Routine: — Place the loop around both thumbs.
— Put the loop around the back of your neck holding the loop in front of
your neck by each thumb.
— As you talk, secretly slide your right index finger into the loop around
the opposite thumb. Keep hold of the string in your right index finger.
— Release the right thumb from the loop as you quickly separate your hands.
You will end up with the string around your left thumb and right index
finger. The loop will go around your neck, but it will happen so quickly
that it will look as if it penetrates your neck.
Additional Tips: Start practicing this effect in slow motion before you attempt it at full
speed. Practice this in front of a mirror until it looks perfect. A cough or
gagging sound will add to the effect as you pull the string through your
For other ideas how to use magic to improve motor skills, self-esteem, and
create memory hooks for key curriculum topics, visit www.houdiniintheclassroom.com
Michael Kett, a physical therapist for more than 25 years, is an educator,
motivator, and author. His two published books, Applied Magic and
in the Classroom, explore two unique magic applications. Applied Magic
demonstrates how to use magic as a therapeutic tool and Houdini in the
Classroom shows teachers how to use magic to develop creative thinking,
writing skills, verbal communication and self-esteem.
Be sure to check out Michael's website,
in the Classroom
We are proud to offer Michael's
two books. Simply click the links to each (affiliated with Amazon)
for more information or to purchase.
Michael also has an excellent offer
to teachers on
Purchase the illustrated 124 page e-book version of Houdini In the
Classroom... and you will receive 3 additional bonuses valued at $45!
(including a CD-ROM demonstrating the tricks)
Click on his website for details!
Our July WEBSITE OF THE MONTH award is
the International Society for Technology in Education plan of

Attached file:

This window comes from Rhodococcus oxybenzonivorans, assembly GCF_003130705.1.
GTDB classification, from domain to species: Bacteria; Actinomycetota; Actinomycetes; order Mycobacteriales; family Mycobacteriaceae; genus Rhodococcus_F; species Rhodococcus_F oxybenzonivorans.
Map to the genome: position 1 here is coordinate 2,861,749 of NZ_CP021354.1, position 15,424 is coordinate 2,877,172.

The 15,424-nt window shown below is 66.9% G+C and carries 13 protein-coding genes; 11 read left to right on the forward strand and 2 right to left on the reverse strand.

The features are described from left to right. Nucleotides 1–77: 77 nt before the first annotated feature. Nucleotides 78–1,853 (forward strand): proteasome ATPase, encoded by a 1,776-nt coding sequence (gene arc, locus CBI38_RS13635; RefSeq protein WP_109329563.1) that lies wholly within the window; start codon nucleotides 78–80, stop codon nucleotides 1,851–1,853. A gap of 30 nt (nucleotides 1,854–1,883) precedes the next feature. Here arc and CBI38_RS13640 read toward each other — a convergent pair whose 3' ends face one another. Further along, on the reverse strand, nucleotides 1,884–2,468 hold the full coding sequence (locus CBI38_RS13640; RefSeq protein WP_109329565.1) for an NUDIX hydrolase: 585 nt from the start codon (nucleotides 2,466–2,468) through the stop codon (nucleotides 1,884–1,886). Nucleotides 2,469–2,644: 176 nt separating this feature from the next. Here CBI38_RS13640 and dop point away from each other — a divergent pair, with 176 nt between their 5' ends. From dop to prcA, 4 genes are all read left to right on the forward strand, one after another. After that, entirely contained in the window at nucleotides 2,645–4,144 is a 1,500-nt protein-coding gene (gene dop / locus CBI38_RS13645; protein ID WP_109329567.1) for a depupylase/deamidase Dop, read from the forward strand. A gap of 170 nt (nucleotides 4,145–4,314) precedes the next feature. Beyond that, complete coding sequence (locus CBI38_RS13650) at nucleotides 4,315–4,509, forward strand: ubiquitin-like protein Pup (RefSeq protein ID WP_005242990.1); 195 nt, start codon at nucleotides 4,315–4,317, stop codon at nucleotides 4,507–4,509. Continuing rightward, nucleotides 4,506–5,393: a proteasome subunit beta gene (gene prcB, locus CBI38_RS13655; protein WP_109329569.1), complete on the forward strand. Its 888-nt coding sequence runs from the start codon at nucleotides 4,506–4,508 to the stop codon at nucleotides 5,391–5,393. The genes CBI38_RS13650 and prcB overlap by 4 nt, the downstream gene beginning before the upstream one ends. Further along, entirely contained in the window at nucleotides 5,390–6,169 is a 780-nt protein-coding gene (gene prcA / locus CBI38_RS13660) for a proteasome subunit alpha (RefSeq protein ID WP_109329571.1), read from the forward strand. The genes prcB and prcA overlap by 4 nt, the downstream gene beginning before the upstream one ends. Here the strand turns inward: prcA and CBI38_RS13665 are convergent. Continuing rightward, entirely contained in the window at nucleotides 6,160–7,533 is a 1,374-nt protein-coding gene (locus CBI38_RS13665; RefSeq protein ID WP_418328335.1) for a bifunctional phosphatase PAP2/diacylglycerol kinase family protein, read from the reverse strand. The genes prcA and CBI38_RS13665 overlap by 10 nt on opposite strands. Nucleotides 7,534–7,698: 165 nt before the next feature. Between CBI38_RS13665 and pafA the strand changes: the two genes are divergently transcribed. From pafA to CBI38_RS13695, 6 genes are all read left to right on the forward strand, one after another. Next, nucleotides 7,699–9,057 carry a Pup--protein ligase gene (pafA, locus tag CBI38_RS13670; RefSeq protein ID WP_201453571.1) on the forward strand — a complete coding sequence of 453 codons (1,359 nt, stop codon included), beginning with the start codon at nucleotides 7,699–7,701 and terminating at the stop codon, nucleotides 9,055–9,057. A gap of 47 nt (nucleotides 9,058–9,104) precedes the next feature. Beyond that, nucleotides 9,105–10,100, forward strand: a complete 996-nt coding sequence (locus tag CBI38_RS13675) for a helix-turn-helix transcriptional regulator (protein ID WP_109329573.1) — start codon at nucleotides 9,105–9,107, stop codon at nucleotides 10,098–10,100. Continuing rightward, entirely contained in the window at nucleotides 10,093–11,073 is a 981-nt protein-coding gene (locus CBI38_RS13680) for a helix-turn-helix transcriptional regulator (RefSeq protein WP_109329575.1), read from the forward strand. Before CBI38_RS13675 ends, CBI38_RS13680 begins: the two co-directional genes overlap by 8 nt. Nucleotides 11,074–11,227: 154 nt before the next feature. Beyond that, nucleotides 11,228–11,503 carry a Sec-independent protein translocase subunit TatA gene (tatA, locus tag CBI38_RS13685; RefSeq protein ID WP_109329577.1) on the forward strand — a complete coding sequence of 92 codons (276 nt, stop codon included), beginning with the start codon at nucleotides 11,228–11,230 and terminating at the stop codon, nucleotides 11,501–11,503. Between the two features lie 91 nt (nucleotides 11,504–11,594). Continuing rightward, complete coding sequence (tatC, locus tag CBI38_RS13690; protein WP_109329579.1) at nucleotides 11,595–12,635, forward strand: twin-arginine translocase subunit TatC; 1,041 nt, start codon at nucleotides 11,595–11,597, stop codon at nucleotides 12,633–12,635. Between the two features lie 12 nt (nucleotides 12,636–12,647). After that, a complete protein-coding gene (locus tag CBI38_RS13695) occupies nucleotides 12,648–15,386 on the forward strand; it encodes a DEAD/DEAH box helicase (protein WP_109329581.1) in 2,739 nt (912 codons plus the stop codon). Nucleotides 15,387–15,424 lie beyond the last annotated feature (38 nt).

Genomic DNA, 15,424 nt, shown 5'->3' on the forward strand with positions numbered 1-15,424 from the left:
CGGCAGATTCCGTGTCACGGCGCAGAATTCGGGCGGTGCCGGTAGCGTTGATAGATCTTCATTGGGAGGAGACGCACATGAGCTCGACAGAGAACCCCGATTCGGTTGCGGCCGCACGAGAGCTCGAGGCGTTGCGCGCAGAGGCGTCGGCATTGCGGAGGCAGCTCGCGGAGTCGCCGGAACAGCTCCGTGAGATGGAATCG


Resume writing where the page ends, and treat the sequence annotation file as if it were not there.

National Educational Technology Standards. These NETS are
currently being implemented (in some form) in most states, and
they include items that both students and teachers need to know
and be able to do.
The NETS are the National Educational Technology
Standards project started by the ISTE group to give guidance to
educational institutions on how to implement national standards in the
teaching and use of technology to improve education across the country.
It is an easy to use website with many technology
resources for teachers and educators. The site even has the NETS for
students, teachers, and administrators, as well as NETS in curricular
areas of English Language Arts, Foreign Language, Science, Mathematics,
Social Studies, Early Childhood, and Information Literacy.
Check this site out, you'll be glad you did. Simply click the
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Everything begins with the
one, first step.
Foolish people with all their other thoughts, have this one too:
They are always getting ready to live, but never living.
Your success will start when you begin to pursue it.
To reach your goal or to attain success,
you don't need to know all of the answers in advance.
You just need to have a clear idea of what your goal is.
Don't procrastinate when faced with difficult problems.